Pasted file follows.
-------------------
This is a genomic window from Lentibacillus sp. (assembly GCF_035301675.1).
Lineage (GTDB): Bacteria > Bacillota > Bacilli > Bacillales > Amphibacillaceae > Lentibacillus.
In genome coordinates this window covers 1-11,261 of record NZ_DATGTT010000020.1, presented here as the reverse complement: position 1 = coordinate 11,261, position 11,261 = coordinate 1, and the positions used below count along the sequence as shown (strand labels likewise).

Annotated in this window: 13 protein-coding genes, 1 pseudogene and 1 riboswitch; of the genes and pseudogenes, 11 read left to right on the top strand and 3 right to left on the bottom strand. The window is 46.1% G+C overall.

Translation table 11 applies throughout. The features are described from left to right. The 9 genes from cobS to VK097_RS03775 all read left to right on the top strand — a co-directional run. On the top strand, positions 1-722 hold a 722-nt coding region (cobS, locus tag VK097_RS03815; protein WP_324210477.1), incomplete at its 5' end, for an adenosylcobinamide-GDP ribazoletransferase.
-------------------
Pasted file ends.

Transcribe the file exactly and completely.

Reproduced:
This is a genomic window from Lentibacillus sp. (assembly GCF_035301675.1).
Lineage (GTDB): Bacteria > Bacillota > Bacilli > Bacillales > Amphibacillaceae > Lentibacillus.
In genome coordinates this window covers 1-11,261 of record NZ_DATGTT010000020.1, presented here as the reverse complement: position 1 = coordinate 11,261, position 11,261 = coordinate 1, and the positions used below count along the sequence as shown (strand labels likewise).

Annotated in this window: 13 protein-coding genes, 1 pseudogene and 1 riboswitch; of the genes and pseudogenes, 11 read left to right on the top strand and 3 right to left on the bottom strand. The window is 46.1% G+C overall.

Translation table 11 applies throughout. The features are described from left to right. The 9 genes from cobS to VK097_RS03775 all read left to right on the top strand — a co-directional run. On the top strand, positions 1-722 hold a 722-nt coding region (cobS, locus tag VK097_RS03815; protein WP_324210477.1), incomplete at its 5' end, for an adenosylcobinamide-GDP ribazoletransferase.